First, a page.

Al-Qa'ida's senior leadership also played a crucial role in the July 7, 2005, attacks on London's transit system. British police reports were hesitant to link the bombers to Al-Qa'ida, believing the terror cell to be autonomous and self-actuating.  But as the official account of the 7-7 attacks hit the British press, terrorism analysts Dan Darling and Steve Schippert enumerated a number of problems with the early conclusion that the broader Al-Qa'ida network was largely irrelevant to the London cell that executed the bombings.  First, they noted connections between cell leader Muhammad Sidique Khan and Riduan Isamuddin, mastermind of the Bali bombings. Mohammed Junaid Babar, a Pakistani native living in Queens, New York, who pled guilty in U.S. federal court to smuggling military supplies to Al-Qa'ida and assisting the London bombers,  had identified Khan as someone he had met at an Al-Qa'ida camp in Pakistan. Haroon Rashid Aswat, who helped set up an Al-Qa'ida training camp in Oregon, had contacted the London bombers by telephone hours before the attack.  After the bombing, Khan and fellow bomber Shehzad Tanweer appeared in a video aired on the Arabic satellite channel Al-Jazeera that included praise for the attacks from bin Laden and his deputy, Ayman al-Zawahiri, as well as Khan's suicide message.  It seems highly unlikely that Al-Qa'ida's senior leadership would have this footage were they unconnected to the attack. Underscoring this point, Al-Jazeera posted a video from Zawahiri on the one-year anniversary of the bombings claiming that Khan and Tanweer had visited an Al-Qa'ida camp "seeking martyrdom."  Bob Ayers, a security expert at London's Chatham House think tank, commented:
The connections between Al-Qa'ida's senior leadership and the attacks in Madrid and London demonstrate that the group's top command was not as isolated and irrelevant during this period as some suggested. Still, it would gain more strength over time.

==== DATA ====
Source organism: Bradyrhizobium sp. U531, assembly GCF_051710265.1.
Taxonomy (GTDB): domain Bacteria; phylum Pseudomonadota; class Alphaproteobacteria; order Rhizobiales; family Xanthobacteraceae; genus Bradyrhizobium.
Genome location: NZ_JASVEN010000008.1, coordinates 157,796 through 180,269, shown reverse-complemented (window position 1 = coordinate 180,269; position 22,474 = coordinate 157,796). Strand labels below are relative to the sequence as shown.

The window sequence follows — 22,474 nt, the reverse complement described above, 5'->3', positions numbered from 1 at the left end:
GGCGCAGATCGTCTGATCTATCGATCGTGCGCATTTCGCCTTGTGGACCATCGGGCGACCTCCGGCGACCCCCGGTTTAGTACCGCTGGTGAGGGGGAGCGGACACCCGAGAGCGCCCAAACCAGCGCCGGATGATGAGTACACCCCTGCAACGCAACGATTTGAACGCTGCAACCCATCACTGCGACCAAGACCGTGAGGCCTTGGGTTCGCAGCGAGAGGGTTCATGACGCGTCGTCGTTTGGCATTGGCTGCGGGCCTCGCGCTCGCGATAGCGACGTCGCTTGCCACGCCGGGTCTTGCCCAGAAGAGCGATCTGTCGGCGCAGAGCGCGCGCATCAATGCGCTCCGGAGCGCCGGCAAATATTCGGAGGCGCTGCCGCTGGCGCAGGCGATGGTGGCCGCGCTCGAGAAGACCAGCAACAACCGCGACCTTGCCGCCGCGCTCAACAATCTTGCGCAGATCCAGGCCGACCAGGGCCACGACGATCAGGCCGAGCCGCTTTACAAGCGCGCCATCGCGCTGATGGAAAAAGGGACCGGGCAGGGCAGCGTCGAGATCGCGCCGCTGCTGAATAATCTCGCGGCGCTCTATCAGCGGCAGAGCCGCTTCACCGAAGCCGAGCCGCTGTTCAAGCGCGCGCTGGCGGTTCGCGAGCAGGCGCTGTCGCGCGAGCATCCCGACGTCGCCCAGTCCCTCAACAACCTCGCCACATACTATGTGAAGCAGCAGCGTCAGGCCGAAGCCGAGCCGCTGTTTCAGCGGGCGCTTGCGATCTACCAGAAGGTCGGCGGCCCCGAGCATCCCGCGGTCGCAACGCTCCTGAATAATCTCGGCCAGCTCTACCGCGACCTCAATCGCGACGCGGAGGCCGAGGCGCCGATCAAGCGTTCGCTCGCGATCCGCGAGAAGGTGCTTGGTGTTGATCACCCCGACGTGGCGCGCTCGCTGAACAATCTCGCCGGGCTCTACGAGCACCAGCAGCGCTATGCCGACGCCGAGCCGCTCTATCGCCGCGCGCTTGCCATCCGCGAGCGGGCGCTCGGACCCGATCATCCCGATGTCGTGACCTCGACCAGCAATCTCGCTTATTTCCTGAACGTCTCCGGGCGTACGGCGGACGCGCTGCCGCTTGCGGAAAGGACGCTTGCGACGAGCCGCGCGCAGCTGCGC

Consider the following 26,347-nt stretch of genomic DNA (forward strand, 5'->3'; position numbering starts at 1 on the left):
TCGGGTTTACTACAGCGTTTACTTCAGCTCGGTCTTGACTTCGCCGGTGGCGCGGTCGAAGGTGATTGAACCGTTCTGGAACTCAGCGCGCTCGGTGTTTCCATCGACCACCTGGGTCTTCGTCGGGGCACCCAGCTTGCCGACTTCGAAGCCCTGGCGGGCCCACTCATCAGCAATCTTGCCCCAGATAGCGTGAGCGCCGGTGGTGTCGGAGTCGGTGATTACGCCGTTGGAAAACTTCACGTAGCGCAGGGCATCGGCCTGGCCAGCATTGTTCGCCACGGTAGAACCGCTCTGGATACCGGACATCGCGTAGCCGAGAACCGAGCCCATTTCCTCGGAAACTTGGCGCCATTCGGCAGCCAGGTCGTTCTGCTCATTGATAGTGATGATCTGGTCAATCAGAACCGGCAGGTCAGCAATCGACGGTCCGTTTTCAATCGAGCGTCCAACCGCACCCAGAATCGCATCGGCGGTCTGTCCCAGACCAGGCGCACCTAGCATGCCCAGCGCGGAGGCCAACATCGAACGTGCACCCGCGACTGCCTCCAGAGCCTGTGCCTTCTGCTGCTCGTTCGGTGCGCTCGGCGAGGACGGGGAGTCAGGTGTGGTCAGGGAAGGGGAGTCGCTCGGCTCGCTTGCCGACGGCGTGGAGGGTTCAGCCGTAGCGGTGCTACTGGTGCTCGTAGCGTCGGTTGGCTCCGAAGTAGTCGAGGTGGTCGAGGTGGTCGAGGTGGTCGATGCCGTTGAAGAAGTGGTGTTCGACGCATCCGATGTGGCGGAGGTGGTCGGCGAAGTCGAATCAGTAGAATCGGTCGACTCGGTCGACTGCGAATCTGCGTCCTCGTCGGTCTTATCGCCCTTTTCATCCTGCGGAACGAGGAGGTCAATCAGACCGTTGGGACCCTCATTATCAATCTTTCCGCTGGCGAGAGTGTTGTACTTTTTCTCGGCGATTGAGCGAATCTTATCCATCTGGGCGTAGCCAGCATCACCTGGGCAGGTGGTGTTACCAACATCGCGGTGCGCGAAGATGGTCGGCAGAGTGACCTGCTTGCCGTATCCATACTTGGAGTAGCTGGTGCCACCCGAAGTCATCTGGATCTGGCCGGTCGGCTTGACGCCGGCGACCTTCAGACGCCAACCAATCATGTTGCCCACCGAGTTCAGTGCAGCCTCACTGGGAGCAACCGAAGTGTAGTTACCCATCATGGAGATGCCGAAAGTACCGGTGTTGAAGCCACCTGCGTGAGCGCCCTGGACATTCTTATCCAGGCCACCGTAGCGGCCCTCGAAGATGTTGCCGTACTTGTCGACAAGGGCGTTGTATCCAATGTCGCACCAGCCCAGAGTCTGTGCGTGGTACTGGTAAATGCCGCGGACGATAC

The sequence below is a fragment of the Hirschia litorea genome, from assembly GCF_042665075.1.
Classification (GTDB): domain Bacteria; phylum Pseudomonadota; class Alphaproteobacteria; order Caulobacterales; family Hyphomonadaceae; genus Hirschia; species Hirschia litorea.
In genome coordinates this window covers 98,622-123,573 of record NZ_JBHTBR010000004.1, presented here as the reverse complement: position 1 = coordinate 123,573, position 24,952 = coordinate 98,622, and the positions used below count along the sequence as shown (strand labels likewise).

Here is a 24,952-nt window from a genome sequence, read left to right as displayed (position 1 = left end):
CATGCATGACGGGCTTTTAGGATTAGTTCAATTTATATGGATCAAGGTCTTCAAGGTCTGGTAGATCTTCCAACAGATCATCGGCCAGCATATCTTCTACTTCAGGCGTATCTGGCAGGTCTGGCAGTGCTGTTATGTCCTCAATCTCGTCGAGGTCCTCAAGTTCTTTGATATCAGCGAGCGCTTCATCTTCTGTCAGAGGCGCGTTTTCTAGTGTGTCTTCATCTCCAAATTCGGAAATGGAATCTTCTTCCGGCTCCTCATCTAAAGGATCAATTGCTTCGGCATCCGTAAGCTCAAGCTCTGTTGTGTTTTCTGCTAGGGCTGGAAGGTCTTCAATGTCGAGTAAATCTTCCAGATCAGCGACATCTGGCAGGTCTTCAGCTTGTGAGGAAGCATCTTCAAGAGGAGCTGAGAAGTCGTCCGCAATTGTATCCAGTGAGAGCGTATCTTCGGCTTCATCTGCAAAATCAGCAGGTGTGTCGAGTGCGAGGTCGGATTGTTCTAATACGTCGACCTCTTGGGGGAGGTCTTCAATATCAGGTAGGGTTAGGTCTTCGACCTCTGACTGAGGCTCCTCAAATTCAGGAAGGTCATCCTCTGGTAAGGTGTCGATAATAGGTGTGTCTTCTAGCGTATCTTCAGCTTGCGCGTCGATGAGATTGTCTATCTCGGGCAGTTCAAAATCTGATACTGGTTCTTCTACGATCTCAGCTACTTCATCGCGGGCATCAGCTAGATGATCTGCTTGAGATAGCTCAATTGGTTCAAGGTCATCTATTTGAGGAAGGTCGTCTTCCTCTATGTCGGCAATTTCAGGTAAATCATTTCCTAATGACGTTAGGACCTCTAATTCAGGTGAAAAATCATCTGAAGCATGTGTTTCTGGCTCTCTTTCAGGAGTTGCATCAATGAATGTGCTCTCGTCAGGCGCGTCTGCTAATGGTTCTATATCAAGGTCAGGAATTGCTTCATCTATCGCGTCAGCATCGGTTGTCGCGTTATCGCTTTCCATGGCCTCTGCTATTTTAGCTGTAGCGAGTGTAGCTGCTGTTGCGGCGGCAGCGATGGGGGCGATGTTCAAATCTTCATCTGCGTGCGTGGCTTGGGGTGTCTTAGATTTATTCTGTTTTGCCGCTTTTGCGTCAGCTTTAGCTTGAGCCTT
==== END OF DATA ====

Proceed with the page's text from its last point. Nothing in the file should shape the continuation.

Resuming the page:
The 9-11 Commission concluded that, to carry out catastrophic acts of terror, terrorist groups require sanctuaries that provide them with "time, space, and ability to perform competent planning and staff work" as well as "opportunities and space to recruit, train, and select operatives with the needed skills and dedication."  Al-Qa'ida gained this in Pakistan with the signing of the South Waziristan accord, and later the North Waziristan accord, which signaled Musharraf's military defeat in the campaign directed at the tribal areas. The accords provided that Pakistan's military would not carry out air or ground strikes in the tribal areas and included a pledge that Islamabad would disband its human intelligence network there.  In effect, Musharraf granted Al-Qa'ida a new safe haven. Three similar accords have since been signed: with the Bajaur region in March, 2007,  two months later with Swat,  and finally with the Mohmand agency in August, 2007.  With these agreements in place, the United States has seen an influx of Al-Qa'ida operatives and money into the tribal regions.  Recent video taken in a Pakistani training camp shows a graduation ceremony of about 300 recruits for suicide missions, some of whom are allegedly bound for the United States and Europe. 
Already, the safe haven in the North-West Frontier Province has made an Al-Qa'ida and Taliban resurgence possible. Taliban attacks in Afghanistan increased almost immediately after the Waziristan accords were consummated.  Moreover, the August 10, 2006, plot to destroy ten aircraft over the Atlantic Ocean with liquid explosives signaled the resurgence of Al-Qa'ida's senior leadership in its Pakistani safe haven.  Although some initial reports hesitated to link the plot to Al-Qa'ida's senior leadership,  the evidence left little doubt. Pakistani security sources confirmed that the plot was hatched by Al-Qa'ida's "top hierarchy."  Published reports stated that high-level Al-Qa'ida operative Matiur Rehman "directed the British terror plot from Pakistan."  Officials believe that two suspects identified in the plot met with him in Pakistan and later received a wire transfer from Pakistan to buy airline tickets for the suicide bombers.  The operatives charged with carrying out the transatlantic air plot trained in Al-Qa'ida's Pakistan camps. B. Raman, the Director of the Institute for Topical Studies in Chennai, India, and former head of the counterterrorism division for India's external intelligence agency, has noted that "some of the eighteen persons of Pakistani origin detained by the British police in connection with the investigation had traveled to Pakistan after the earthquake of October, 2005," to volunteer for humanitarian efforts, but, while in the relief camps, "were taken by the Jundullah, a Pakistani jihadi terrorist organisation which is close to Al-Qa'ida, to its training camps in the Waziristan area of the Federally Administered Tribal Areas of Pakistan for training."  The magnitude of the plot and the number of players involved estimates range from fifty to 150 are beyond what a local cell could organize without outside help.